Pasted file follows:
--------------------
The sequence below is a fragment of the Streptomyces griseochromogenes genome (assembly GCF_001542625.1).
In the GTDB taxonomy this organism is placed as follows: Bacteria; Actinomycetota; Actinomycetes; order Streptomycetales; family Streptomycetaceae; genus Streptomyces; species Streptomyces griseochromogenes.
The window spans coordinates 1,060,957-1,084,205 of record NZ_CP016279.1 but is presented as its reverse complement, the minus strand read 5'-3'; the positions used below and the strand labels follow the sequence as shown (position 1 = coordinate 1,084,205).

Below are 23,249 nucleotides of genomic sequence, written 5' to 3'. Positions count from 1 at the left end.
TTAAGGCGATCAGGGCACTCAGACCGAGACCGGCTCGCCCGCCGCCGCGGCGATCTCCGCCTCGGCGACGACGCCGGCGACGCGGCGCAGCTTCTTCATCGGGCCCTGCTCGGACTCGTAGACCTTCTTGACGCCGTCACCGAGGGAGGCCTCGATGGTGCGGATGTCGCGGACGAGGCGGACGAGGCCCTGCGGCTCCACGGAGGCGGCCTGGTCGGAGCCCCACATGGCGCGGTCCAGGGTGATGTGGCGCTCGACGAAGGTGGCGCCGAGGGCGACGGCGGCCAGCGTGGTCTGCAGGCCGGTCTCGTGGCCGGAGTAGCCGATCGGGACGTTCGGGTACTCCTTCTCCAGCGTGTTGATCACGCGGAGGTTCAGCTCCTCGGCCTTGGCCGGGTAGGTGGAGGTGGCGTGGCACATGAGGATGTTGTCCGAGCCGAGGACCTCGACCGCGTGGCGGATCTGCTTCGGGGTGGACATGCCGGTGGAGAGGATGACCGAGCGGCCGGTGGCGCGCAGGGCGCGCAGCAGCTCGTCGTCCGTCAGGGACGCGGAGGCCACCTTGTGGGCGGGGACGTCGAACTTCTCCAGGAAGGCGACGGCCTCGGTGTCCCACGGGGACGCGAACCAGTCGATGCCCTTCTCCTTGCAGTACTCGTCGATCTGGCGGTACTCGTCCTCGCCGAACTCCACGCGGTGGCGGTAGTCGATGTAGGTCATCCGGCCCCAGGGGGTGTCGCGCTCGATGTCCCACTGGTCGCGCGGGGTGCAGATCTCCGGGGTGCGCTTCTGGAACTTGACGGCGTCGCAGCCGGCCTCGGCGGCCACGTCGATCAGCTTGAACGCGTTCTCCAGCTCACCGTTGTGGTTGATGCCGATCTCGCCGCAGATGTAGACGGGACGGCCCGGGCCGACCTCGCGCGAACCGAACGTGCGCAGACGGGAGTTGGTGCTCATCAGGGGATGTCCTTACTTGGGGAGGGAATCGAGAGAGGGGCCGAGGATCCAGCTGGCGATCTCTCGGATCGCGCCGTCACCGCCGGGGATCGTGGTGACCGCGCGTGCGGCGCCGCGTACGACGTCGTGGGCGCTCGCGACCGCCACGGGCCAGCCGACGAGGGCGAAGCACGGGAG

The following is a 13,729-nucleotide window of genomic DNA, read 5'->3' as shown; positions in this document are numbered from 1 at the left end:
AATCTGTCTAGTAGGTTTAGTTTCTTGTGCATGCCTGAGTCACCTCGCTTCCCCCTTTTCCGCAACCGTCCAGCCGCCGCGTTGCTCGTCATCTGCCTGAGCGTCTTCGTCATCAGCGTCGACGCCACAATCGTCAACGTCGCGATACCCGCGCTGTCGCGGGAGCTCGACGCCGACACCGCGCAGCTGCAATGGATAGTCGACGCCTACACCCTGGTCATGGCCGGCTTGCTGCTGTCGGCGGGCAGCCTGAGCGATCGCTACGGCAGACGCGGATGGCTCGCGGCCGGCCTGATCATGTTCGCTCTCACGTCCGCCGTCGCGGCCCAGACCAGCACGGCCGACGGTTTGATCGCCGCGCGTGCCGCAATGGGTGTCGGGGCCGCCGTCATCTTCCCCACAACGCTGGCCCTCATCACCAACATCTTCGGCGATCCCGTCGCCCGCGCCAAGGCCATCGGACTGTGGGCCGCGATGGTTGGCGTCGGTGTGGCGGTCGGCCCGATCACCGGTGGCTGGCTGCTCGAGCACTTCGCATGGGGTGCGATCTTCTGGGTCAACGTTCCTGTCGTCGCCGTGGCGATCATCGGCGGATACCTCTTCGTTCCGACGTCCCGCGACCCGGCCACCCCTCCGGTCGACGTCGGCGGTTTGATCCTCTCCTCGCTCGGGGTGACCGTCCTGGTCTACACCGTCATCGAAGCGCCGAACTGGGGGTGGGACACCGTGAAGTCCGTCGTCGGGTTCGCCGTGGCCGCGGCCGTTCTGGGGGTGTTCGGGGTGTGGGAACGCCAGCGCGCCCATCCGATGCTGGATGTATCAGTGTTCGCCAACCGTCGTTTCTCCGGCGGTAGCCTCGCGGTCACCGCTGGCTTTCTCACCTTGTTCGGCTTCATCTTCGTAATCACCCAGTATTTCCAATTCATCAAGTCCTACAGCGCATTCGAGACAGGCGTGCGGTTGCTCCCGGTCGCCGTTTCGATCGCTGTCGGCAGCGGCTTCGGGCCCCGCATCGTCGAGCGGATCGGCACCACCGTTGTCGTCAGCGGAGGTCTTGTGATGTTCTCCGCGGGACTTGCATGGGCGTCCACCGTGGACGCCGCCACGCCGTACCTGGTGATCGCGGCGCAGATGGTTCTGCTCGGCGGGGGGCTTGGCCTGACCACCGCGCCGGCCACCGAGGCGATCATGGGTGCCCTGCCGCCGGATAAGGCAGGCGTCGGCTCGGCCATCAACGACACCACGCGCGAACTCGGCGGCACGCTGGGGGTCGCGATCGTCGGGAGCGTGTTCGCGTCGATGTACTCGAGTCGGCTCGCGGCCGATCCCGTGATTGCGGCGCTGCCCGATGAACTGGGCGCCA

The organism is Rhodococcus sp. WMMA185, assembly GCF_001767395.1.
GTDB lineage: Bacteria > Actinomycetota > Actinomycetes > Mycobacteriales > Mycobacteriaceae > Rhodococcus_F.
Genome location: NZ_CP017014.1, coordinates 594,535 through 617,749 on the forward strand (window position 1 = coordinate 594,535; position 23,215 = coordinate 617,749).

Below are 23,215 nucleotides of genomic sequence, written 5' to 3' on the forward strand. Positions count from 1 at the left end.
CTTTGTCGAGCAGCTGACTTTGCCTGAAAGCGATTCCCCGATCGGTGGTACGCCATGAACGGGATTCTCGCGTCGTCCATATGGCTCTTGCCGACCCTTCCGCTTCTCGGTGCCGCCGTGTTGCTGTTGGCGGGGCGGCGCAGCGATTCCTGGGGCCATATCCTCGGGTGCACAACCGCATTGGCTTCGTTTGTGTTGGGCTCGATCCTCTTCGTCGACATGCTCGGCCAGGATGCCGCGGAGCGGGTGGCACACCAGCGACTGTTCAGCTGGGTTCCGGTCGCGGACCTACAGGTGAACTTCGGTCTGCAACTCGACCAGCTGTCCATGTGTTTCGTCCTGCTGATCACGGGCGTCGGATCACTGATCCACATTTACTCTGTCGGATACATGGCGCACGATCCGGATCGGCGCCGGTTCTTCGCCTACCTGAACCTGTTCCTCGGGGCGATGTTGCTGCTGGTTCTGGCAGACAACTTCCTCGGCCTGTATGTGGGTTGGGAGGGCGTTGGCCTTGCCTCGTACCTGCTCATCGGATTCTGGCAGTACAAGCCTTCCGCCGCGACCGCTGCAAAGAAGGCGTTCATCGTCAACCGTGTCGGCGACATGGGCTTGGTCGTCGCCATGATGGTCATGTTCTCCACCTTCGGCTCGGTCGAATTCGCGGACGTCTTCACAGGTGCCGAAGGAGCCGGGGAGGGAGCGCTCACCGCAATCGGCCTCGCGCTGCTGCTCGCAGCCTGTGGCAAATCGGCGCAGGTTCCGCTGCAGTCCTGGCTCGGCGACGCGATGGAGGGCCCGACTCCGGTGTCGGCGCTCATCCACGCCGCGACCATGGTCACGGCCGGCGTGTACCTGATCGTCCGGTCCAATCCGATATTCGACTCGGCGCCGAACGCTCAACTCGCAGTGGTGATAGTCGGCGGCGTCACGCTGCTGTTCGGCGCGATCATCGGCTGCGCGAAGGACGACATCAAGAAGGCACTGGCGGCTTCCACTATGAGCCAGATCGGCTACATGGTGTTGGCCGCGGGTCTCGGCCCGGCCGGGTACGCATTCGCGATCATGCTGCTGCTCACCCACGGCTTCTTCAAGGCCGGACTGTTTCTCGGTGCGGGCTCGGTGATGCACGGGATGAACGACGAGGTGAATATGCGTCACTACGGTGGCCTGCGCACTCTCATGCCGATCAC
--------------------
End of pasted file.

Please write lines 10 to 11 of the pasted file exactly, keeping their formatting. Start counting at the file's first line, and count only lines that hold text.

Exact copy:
Genome location: NZ_CP017014.1, coordinates 594,535 through 617,749 on the forward strand (window position 1 = coordinate 594,535; position 23,215 = coordinate 617,749).

Below are 23,215 nucleotides of genomic sequence, written 5' to 3' on the forward strand. Positions count from 1 at the left end.